Copper Mountain, ColoradoCopper Mountain, Colorado

Haa Valley

November 17, 2016

Woke up the next morning and packed up all my gear before breakfast, both nervous and excited for what to expect next.  Today the plan was to head west towards Haa Valley, and we had a decent drive ahead of us.

Rice Fields in ParoRice Fields in ParoViews of the rice fields of Paro, Bhutan

Rice Fields in ParoRice Fields in ParoViews of the rice fields of Paro, Bhutan

 

That didn't prevent us from stopping along the side of the road to get a few valley shots of the rice fields of Paro before the drive.  Bouncing along the dirt roads, we talked about post processing workflow, file export options, and night-shot gaffer tape photography tips.  Probably boring topics to most people, but I had a grin on my face the entire time as I sat and listened.  At above 3000m on the canyon roads, you could notice the start of fall foliage colors.  The road was interesting, to say the least, with shear drop-offs into the valley below and a width barely wide enough to squeeze one car through, let alone two way traffic.  I had expressed my fear of heights, so I was told multiple times to not look out the window.

Finally reached our mid point goal of Chele La Pass, the highest driveable point on the road at 3988 meters, and had a picnic lunch on the pass in the midst of thousands of prayer flags.  That sums up the drive and the lunch in one sentence, but I think it's pretty obvious at this point that those few words do not describe this experience the way it should be described.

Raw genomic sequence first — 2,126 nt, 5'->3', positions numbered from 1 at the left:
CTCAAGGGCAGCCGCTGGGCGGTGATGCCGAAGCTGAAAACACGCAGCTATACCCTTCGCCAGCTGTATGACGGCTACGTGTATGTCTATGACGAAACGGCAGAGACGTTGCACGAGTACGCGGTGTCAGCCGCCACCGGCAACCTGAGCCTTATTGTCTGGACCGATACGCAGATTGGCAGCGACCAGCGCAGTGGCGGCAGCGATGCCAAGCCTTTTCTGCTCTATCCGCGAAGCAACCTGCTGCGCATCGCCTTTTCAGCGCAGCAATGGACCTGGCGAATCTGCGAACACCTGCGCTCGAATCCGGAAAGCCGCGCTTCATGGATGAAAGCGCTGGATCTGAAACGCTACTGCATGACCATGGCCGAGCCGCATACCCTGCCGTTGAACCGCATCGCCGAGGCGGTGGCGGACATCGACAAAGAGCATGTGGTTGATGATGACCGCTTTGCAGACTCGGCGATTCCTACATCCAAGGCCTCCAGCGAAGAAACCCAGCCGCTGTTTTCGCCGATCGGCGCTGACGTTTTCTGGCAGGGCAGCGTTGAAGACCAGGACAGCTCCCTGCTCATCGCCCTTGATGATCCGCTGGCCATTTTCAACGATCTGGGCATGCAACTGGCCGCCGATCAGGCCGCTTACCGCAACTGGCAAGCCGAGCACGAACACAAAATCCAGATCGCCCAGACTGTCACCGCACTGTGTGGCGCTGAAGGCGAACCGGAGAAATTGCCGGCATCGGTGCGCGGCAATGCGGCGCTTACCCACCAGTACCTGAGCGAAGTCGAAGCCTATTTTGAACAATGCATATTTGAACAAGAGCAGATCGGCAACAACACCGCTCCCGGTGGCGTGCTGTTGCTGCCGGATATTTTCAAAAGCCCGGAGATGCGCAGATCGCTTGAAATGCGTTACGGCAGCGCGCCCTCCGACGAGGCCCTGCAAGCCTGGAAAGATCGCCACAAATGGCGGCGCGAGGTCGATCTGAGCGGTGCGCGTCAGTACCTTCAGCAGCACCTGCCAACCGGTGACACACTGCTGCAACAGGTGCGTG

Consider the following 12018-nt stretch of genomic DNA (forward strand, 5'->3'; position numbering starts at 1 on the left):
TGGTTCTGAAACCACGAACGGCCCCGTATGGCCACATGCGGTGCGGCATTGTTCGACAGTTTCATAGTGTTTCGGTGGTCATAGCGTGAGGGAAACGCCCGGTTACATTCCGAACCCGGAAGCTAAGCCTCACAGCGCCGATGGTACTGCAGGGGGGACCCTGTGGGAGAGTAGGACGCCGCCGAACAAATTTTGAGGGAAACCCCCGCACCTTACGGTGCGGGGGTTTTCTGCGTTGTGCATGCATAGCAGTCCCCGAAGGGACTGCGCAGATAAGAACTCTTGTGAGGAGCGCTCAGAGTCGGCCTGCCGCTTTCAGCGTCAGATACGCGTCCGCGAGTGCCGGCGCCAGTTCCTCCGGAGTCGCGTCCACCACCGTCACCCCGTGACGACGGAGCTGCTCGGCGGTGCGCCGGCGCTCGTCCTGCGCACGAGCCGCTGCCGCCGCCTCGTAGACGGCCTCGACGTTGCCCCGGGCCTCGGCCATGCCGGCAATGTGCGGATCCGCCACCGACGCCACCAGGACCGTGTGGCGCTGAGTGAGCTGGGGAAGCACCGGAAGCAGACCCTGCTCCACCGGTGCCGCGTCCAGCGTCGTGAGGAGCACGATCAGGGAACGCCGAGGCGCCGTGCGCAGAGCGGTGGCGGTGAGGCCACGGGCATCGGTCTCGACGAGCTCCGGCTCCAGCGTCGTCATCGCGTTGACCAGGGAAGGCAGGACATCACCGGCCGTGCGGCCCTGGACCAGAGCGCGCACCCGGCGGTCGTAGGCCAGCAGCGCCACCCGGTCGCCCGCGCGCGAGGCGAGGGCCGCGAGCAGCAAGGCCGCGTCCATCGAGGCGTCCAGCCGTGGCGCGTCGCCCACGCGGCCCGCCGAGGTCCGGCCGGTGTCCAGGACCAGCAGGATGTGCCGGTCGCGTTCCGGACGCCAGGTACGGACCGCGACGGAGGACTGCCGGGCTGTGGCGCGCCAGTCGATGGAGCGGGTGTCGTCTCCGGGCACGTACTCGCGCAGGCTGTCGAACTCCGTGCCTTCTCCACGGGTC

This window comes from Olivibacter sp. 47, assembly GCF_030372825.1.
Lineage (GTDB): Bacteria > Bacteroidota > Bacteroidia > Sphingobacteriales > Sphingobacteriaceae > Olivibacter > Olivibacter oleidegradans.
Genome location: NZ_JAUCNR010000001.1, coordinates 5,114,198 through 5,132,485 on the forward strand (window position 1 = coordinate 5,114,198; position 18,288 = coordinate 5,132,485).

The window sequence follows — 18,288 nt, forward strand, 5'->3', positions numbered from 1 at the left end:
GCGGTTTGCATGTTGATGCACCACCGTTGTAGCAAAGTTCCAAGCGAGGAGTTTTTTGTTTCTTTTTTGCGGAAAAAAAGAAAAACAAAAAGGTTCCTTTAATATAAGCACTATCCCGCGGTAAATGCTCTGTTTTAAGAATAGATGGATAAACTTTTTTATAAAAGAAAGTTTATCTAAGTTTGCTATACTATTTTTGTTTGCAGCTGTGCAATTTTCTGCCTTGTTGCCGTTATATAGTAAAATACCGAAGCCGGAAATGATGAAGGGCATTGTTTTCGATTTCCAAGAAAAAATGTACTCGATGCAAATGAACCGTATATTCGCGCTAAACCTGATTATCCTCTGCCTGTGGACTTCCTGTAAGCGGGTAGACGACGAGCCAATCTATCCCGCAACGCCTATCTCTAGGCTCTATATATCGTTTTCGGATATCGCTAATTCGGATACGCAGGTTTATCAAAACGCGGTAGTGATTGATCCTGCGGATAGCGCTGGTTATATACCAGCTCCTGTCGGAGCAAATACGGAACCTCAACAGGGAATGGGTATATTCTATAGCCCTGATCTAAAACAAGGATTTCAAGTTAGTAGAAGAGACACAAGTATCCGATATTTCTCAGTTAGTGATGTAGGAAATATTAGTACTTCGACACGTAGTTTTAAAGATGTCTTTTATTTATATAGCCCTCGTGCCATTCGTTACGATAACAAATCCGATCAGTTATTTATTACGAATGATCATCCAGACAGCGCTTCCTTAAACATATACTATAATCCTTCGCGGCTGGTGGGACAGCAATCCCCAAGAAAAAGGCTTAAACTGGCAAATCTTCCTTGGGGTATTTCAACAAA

Prayer Flags at Chele La PassPrayer Flags at Chele La PassViews from the highest road in Paro on the way to Haa, Bhutan

Prayer Flags at Chele La PassPrayer Flags at Chele La PassViews from the highest road in Paro on the way to Haa, Bhutan

Prayer Flags at Chele La PassPrayer Flags at Chele La PassViews from the highest road in Paro on the way to Haa, Bhutan

Caught some good light every once in awhile.  It was nice being with a group of people who didn't mind staying in one location for a long time to see if better light showed up.  We even hung a string of prayer flags on the ridge line before getting back on the bus.

After the sun started going down, we hopped back on the road for the rest of our drive to Haa and the Risum Resort for dinner, beers, and a good night’s sleep.  This place was even bigger than the place before.  Had a 3 room apartment to myself, and a rain type shower.  No internet access or heat for the night, but I think that made the overnight stay even more relaxing.

Takchu, BhutanTakchu, BhutanView from the small township of Takchu above Haa in Bhutan

Takchu GompaTakchu GompaTemple in the township of Takchu above Haa Valley in Bhutan

Takchu, BhutanTakchu, BhutanPrayer flags in Takchu above Haa in Bhutan

Next morning we still had a long drive to the country's largest city and capital, Thimphu.  First we drove up a canyon road to get a few pictures of Haa Valley and visit a temple in Takchu.  Didn't have sunny blue skies and it was a little wet out, but the views were still nice.  Ran into a few cows on the road.  Hoping at this point I’d have some keepers as I took a bunch of bracketed shots.  Monk children pounding away at the locally grown hemp for incense was fun to see, and they didn’t mind getting their picture taken by a bunch of crazy tourists.  We learned that there was practice festival dancing going on at the local monastery in Haa.  The monks would be performing the Black Hat Dance, so we thought it would be a great chance to practice dance shots before the official festival in Thimphu that we would be attending the next day.